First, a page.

1,2Laura E. Jenkins, 1,2Roberta L. Flemming, 1,2Phil J. A. McCausland
Meteoritics & Planetary Science (in Press) Link to Article [https://doi.org/10.1111/maps.13245]
1Department of Earth Sciences, The University of Western Ontario, London, Ontario, N6A 5B7 Canada
2Centre for Planetary Science and Exploration (CPSX), The University of Western Ontario, London, Ontario, N6A 5B7 Canada
Published by arrangement with John Wiley & Sons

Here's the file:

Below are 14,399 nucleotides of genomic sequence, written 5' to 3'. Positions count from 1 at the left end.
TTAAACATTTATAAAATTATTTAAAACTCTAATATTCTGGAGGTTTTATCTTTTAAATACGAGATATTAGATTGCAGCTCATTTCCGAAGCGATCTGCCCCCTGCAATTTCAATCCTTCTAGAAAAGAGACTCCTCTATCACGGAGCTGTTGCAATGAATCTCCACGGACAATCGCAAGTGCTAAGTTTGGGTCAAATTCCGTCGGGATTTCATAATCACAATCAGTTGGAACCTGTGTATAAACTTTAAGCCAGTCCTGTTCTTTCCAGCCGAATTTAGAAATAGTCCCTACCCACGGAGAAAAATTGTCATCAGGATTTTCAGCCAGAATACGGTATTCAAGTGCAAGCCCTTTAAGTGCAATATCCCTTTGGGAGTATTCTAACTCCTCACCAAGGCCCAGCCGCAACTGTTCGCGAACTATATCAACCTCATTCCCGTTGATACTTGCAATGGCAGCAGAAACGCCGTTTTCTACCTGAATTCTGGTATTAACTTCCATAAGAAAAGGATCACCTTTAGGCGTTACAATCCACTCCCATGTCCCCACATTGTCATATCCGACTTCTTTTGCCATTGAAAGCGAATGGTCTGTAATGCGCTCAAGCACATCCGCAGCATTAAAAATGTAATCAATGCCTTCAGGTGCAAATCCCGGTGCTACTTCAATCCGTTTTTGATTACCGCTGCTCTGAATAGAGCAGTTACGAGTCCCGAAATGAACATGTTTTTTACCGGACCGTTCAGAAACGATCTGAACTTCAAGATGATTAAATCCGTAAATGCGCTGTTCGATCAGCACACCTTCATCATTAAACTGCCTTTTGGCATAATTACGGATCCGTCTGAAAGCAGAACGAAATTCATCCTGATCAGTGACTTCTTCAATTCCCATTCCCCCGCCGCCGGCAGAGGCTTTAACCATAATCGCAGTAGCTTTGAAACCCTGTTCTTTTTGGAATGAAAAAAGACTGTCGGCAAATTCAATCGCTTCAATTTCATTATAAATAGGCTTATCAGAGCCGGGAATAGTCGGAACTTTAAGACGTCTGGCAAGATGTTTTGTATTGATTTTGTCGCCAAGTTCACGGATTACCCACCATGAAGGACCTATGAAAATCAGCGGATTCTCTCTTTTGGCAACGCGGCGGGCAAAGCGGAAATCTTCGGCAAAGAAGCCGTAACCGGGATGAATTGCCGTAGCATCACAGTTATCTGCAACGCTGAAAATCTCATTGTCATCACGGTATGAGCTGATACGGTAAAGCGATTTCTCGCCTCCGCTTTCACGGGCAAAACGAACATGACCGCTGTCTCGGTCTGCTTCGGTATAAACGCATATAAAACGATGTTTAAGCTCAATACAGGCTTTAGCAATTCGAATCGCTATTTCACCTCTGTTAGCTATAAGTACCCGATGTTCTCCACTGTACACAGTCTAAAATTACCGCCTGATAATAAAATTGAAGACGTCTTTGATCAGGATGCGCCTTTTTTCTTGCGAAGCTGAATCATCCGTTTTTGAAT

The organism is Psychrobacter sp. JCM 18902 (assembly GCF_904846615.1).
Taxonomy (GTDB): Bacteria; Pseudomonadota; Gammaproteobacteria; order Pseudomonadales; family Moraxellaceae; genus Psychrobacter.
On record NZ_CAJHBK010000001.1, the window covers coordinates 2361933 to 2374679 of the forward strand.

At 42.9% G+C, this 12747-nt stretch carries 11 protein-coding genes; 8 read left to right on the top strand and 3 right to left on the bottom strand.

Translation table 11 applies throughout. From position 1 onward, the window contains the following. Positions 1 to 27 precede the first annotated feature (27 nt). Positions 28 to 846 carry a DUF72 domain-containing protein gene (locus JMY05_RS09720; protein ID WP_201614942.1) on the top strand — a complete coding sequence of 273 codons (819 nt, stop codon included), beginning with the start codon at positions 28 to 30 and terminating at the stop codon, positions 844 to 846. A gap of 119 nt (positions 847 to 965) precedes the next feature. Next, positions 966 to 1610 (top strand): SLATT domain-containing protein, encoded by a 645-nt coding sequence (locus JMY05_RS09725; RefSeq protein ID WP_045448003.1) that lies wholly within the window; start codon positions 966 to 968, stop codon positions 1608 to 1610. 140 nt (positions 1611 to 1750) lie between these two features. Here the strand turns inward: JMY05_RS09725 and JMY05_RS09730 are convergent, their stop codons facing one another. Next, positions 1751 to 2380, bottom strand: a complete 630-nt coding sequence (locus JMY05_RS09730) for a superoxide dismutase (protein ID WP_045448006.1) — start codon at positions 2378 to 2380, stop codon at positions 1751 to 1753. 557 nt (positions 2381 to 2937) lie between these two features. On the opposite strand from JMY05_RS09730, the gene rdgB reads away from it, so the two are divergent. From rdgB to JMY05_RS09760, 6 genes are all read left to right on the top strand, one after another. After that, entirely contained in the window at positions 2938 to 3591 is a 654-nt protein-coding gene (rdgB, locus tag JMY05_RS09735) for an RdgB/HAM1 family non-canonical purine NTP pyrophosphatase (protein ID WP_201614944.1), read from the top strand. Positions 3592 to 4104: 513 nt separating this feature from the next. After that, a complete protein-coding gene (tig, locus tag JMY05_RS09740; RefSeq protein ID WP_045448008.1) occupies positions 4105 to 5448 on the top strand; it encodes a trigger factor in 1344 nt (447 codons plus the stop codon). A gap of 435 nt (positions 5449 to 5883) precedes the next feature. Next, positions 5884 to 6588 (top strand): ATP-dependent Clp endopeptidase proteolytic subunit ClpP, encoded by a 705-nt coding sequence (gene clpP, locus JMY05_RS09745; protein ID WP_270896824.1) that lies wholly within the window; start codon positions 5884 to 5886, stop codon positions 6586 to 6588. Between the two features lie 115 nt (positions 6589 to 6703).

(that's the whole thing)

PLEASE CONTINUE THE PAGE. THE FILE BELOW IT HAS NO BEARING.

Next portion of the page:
All Martian meteorites have experienced shock metamorphism to some degree. We quantitatively determined shock‐related strain in olivine crystals to measure shock level and peak shock pressure experienced by five Martian meteorites. Two independent methods employing nondestructive in situ micro X‐ray diffraction (μXRD) are applied, i.e., (1) the lattice strain method, in which the lattice strain value (ε) for each olivine grain is derived from a Williamson–Hall plot using its diffraction pattern (peak width variation with diffraction angle) with reference to a best fit calibration curve of ε values obtained from experimentally shocked olivine grains; (2) the strain‐related mosaicity method, allowing shock stage to be estimated by measuring the streaking along the Debye rings of olivine grain diffraction spots to define their strain‐related mosaic spread, which can then be compared with olivine mosaicity in ordinary chondrites of known shock stage. In this study, both the calculated peak shock pressures and the estimated shock stages for Dar al Gani 476 (45.6 ± 0.6 GPa), Sayh al Uhaymir 005/8 (46.1 ± 2.2 GPa), and Nakhla (18.0 ± 0.6 GPa) compare well with literature values. Formal shock assessments for North West Africa 1068/1110 (53.9 ± 2.1 GPa) and North West Africa 6234 (44.6 ± 3.1 GPa) have not been reported within the literature; however, their calculated peak shock pressures fall within the range of peak shock pressures defining their estimated shock stages. The availability of nondestructive and quantitative μXRD methods to determine shock stage and peak shock pressure from olivine crystals provides a key tool for shock metamorphism analysis.